Conservation Highlights in the Eastern Plains Landscape

Posted on May, 31 2017

We started this quarter with a meeting about the key progresses in the Eastern Plain Landscape (EPL) we addressed all components, identified challenges and issues and to aimed to find solutions.

Law Enforcement in the PPWS

Over this first quarter of 2017, our Rangers have conducted over 31 patrols over 77+days and 46+ nights. The total distance covered was 1,108.96km with three instances of foot patrol covering 20.78km+. The rangers conducted 21+ roadblocks in the protected area at the key strategic points such as the road to the core zone, the road nearby villages.

During the patrols by rangers in PPWS, from December – March, 806 snares were removed, four illegal camps destroyed, 39 warning letters issued, 2 home-made gun and 12 chainsaws were confiscated, along with three motorbikes.  244 logs seized and 25 live birds released from poachers. Destroyed two camps and they also educated 17 people on protected area law.

Law Enforcement in the SWS

In the months of January, February and March our Rangers have conducted over 178 patrols equivalent to over 398 days and 224 nights. The patrols covered a combined distance of 12,000 km including 541km by boat 187 km by foot. The rangers conducted 145 roadblocks in the protected area at the key strategic points such as the core zone, conservation use zone, near private companies, main road (highway 76), and along the Cambodia and Vietnam border.

During the patrols, from December – March, SWS rangers removed almost 400 snares, destroyed six illegal camps, issued 42 warning letters, processed ten court documents, confiscated 20 chainsaws, 30kg of wild meat, 519 wood/logs, 50m of electric wire, three electric fishing poles. They also observed land clearing (8ha) and stopped 1 ox-cart intended for illegal use.

Community Patrolling

We train community members to protect their forests by patrolling the woods to stop poaching and illegal logging. It helps develop initiative and investment into protecting their natural resources. After all, it is those who live on the fringes of the forest that have the most access to it, having them claim responsibility towards the protection of the forest is a huge step forward for us.

Over the last three months, the community has patrolled 174km (25 by foot) for six days and four nights. Removed 20 snares, issued two warning letter, confiscated one chainsaw and one motorbike. Seized five luxury wood logs. Educated 10 people (2 of whom were women) who were crossing PPWS for NTFPs and traveling from Memorng commune to Sok San commune. Destroyed one illegal camp.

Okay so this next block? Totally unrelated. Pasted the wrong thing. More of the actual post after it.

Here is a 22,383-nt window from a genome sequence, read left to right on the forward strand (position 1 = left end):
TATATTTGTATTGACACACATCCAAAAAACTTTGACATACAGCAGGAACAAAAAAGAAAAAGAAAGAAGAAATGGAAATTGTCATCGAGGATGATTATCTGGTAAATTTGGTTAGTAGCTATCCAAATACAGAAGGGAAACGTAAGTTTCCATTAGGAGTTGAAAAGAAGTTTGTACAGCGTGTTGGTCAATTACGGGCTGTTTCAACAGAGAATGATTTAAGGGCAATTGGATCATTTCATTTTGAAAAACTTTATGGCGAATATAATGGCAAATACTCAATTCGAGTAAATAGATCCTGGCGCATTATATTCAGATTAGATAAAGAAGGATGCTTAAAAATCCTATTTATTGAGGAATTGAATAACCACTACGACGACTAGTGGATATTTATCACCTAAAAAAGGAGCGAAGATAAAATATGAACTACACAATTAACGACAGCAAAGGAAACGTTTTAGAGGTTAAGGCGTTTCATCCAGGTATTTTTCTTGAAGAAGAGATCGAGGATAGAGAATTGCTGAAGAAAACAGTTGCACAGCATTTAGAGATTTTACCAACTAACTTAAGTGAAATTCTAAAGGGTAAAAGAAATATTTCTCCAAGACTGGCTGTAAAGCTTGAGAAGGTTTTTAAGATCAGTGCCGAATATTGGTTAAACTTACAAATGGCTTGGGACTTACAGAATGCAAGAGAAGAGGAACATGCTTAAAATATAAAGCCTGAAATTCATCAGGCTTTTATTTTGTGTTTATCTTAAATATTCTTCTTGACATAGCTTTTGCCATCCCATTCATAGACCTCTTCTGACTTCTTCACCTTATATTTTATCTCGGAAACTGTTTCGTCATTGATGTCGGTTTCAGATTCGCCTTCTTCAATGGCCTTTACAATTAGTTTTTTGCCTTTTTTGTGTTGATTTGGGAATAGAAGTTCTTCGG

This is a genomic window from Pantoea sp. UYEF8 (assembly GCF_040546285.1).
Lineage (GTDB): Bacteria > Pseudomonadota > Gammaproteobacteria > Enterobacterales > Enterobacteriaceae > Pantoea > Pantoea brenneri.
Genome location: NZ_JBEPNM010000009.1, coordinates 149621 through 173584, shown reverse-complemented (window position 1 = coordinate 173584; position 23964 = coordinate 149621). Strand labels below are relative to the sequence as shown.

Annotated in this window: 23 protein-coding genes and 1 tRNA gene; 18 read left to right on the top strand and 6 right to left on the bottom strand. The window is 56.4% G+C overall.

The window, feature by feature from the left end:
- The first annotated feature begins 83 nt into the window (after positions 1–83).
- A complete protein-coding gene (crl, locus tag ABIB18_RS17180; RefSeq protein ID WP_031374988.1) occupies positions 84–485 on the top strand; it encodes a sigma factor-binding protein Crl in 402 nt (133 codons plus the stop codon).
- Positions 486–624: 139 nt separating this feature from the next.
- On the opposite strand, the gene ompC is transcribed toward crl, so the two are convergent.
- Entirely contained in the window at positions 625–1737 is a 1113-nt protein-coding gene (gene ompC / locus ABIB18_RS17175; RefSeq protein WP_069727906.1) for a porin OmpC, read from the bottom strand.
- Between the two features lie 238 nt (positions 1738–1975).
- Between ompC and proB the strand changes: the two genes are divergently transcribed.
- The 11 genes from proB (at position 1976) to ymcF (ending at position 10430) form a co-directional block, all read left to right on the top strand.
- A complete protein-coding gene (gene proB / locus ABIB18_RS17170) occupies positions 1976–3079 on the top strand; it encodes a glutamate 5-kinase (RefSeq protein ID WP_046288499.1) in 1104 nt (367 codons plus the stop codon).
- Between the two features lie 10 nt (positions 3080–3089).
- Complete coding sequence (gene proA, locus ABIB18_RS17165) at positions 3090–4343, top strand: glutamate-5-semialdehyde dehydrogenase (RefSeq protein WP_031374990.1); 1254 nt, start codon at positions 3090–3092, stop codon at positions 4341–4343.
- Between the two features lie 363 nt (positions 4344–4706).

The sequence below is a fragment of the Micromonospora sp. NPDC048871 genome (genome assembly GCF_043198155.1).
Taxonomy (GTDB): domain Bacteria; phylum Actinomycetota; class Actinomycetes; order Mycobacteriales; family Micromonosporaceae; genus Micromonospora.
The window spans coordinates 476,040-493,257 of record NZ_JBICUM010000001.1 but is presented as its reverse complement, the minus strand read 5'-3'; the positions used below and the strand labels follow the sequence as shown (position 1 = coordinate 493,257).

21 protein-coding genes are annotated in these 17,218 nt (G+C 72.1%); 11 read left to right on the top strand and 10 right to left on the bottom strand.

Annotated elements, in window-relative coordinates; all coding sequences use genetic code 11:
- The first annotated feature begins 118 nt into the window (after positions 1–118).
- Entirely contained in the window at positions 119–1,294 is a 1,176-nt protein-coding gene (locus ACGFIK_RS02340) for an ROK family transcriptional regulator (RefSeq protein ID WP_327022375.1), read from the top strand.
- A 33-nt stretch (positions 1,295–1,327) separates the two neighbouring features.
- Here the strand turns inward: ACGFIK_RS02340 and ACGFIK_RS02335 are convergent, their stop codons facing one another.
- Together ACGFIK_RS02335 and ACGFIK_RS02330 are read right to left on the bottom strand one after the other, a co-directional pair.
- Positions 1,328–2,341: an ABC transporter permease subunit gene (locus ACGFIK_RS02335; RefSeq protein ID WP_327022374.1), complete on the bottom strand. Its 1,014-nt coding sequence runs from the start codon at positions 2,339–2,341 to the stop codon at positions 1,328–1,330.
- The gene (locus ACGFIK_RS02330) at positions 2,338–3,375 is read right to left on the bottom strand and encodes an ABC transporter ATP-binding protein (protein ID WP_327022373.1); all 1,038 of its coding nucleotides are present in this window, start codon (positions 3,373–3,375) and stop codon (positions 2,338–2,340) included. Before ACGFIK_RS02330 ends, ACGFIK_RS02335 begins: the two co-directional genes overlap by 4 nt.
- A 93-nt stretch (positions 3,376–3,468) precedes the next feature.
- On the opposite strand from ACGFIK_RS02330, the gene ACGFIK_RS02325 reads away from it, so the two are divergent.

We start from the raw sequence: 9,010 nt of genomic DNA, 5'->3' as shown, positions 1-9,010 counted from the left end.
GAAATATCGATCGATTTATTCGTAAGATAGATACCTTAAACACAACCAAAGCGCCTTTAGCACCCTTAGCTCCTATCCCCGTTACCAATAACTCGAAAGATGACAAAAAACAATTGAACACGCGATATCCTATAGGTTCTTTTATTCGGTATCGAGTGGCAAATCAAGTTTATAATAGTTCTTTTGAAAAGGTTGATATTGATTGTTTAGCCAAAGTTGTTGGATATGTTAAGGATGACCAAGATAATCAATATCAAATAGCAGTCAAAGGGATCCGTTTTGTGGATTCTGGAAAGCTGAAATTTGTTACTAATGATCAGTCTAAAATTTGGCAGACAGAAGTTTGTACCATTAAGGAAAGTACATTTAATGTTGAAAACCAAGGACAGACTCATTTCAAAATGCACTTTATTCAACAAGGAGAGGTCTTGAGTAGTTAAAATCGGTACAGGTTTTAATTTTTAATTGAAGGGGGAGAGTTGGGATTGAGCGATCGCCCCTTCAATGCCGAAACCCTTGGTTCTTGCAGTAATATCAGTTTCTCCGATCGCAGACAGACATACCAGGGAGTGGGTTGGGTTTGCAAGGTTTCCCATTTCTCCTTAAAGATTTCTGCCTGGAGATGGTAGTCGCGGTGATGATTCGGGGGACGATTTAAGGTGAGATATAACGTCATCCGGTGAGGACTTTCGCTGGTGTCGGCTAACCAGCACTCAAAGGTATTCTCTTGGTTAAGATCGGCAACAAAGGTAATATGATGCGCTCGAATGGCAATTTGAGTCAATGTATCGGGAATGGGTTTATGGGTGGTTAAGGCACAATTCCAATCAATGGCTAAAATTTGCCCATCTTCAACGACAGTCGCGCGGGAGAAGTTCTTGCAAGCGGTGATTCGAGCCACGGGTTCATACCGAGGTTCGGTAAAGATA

The Mobile Enforcement Unit

The Mobile Enforcement Unit (MEU) was established in May last year and has done a lot of successful work since. They collaborated with the provincial police and were supported by judicial officers from court offices in order to implement road blocks, restaurant checks and market raids.

The MEU conducted monitoring surveys in the Sen Monorom market and bus station on 45 occasions during this quarter. They raided and checked thirty-four times at Sen Monorom market, once at O’romish, performed 65 road blocks, at Chamka Srorl once, Krang Tes twice, Phum Thmei once and collaborated with CPA on one occasion to patrol in the community zone to check for illegal logging.

Case Studies:

Illegal Wild Meat at Bousra Waterfall

Almost a month after the previous raid, our MEU team planned to check all the booth sellers for wild meat sales at the Bousra waterfall, Pu Teun village, Pechreada district, Mondulkiri Province.​On the morning of 20th February our MEU which consisted of four people – two Law Enforcement Assistants and two police officers– worked with the owner of the Waterfall Resort and divided into two groups.

The first team scouted through the cooking areas and the second explored the surrounding forest. The second team discovered a crooked old road and as they surveyed the area found an icebox with 5 kgs of red muntjac meat. No arrests were made as the meat was hidden and one couldn’t locate the owner of the box.

Bear Carcass at Royor Village

On the 12th of February 2017, the Mobile Enforcement Unit received a tip about a Bear spotted in someone’s’ house in Royor Village. They immediately rushed to investigate, however, they arrived to find that it was already deceased. The owner of the house claimed that they were out at the field and returned to find the animal dead, and that he must’ve fallen out of the house and then died.

The bear skin was confiscated and the carcass was destroyed at the Trach Outpost. We issued a warning letter to the owner of the house.

Illegal Land Encroachment

In early February, our rangers and the WWF law enforcement team was patrolling along Highway 76 which cuts through Srepok Wildlife Sanctuary.​The team was observant enough to discover two camps by spotting smoke from the ​distance. The team immediately contacted the Pou Chrey Outpost for assistance.​ At the camp the team discovered three men (one adolescent) and one woman. The forest around the camp had suffered approximately 5 ha of clearance. ). After questioning the three adults were sent to the PDoE for further action. The adolescent male was sent back home with a warning.
The community patrolling team destroyed illegal wildmeat
© WWF-Cambodia
Logs confiscation
© WWF-Cambodia
Rangers removed snares
© WWF-Cambodia
Monitor lizard released in Srepok Wildlife Sanctuary
© WWF-Cambodia
Land encroachment in Trach outpost
© WWF-Cambodia